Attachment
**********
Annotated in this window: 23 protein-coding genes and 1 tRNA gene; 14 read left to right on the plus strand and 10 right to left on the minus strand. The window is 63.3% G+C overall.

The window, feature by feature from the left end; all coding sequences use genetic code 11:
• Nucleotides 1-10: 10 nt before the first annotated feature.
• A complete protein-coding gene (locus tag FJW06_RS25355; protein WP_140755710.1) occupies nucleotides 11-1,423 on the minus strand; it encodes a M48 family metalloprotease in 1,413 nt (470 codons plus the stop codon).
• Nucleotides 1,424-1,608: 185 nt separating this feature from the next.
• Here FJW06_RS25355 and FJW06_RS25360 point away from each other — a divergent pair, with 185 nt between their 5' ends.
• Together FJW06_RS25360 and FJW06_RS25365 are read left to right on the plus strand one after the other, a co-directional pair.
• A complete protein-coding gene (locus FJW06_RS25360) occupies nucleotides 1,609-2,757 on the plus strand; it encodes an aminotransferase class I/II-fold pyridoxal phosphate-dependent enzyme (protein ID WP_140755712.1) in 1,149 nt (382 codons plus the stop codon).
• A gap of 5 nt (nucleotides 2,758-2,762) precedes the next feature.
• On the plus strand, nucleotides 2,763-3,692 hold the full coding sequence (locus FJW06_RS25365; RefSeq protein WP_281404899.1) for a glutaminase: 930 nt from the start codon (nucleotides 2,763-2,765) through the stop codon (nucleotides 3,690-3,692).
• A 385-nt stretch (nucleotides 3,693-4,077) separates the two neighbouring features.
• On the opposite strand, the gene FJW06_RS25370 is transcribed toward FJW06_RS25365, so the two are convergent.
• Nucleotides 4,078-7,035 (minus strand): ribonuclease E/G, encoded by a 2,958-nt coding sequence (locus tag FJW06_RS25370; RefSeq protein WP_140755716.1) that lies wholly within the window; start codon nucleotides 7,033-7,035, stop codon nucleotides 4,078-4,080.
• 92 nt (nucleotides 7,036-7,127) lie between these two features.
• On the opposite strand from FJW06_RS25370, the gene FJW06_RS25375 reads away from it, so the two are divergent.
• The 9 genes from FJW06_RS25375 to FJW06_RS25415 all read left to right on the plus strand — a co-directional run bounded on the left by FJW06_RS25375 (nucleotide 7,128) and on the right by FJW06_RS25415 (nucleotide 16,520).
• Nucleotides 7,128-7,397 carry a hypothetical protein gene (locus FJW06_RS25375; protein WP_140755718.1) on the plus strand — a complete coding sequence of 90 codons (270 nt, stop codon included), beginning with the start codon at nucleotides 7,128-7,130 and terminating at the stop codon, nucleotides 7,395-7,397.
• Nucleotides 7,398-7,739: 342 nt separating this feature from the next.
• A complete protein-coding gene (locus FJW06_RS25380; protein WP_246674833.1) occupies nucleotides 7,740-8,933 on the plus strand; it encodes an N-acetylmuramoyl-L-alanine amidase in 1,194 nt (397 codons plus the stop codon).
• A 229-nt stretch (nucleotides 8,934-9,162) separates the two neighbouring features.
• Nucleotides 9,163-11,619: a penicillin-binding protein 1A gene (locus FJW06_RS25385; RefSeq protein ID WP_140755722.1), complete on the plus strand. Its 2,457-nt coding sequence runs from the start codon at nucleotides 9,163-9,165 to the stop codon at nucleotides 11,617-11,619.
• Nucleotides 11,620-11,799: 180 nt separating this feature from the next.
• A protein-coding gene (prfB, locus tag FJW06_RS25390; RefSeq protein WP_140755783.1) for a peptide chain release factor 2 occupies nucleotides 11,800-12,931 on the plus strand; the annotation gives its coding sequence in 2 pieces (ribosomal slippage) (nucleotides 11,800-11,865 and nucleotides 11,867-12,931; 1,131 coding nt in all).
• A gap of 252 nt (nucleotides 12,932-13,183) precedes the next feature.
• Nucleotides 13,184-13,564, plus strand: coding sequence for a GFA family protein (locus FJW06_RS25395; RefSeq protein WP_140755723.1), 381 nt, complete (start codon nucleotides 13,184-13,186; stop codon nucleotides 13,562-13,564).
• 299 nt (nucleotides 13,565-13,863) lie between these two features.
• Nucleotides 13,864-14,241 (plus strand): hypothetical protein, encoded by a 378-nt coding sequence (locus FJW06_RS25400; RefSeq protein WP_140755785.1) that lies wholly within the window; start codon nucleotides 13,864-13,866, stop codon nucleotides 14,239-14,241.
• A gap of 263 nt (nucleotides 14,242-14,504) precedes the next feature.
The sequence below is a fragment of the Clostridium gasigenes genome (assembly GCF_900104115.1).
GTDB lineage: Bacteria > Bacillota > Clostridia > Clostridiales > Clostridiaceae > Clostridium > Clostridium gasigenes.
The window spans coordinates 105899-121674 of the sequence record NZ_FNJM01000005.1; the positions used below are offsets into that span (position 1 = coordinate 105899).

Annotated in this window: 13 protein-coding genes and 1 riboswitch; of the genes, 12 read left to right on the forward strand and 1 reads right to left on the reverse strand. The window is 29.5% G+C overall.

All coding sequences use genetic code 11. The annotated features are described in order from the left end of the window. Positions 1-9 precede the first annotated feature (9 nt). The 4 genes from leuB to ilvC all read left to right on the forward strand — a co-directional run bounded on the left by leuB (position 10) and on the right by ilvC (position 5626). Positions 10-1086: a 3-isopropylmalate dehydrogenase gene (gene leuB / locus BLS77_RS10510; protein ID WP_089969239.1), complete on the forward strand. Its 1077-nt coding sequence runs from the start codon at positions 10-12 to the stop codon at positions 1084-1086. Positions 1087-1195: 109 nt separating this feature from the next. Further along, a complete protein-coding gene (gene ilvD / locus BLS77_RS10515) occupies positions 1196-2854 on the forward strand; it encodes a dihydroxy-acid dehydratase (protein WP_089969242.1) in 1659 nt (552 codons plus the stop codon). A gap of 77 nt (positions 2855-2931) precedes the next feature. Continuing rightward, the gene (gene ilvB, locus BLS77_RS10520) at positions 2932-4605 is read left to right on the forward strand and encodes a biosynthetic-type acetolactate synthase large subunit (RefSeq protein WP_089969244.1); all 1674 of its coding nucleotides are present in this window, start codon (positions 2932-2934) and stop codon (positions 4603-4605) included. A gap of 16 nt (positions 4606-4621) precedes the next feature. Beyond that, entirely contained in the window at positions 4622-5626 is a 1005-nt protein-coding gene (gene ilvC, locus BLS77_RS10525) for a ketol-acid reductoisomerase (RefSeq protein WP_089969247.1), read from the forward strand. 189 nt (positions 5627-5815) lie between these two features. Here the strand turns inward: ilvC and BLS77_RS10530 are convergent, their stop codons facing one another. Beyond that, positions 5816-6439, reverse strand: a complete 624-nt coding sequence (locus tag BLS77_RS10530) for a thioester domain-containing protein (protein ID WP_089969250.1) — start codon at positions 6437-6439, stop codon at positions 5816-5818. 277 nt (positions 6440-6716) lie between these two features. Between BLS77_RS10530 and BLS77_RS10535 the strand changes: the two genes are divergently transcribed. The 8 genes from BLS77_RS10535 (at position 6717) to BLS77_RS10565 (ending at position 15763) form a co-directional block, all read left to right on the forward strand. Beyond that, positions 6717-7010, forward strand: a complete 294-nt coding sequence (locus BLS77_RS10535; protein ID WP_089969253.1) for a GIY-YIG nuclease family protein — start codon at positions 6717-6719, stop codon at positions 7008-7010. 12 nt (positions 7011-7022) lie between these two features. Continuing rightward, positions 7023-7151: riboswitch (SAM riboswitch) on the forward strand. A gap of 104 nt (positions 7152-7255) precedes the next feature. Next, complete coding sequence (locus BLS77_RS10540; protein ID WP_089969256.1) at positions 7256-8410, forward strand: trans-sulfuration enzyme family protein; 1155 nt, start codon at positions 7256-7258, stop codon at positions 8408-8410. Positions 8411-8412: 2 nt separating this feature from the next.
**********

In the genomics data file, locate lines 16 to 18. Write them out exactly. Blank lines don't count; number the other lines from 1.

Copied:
• The 9 genes from FJW06_RS25375 to FJW06_RS25415 all read left to right on the plus strand — a co-directional run bounded on the left by FJW06_RS25375 (nucleotide 7,128) and on the right by FJW06_RS25415 (nucleotide 16,520).
• Nucleotides 7,128-7,397 carry a hypothetical protein gene (locus FJW06_RS25375; protein WP_140755718.1) on the plus strand — a complete coding sequence of 90 codons (270 nt, stop codon included), beginning with the start codon at nucleotides 7,128-7,130 and terminating at the stop codon, nucleotides 7,395-7,397.
• Nucleotides 7,398-7,739: 342 nt separating this feature from the next.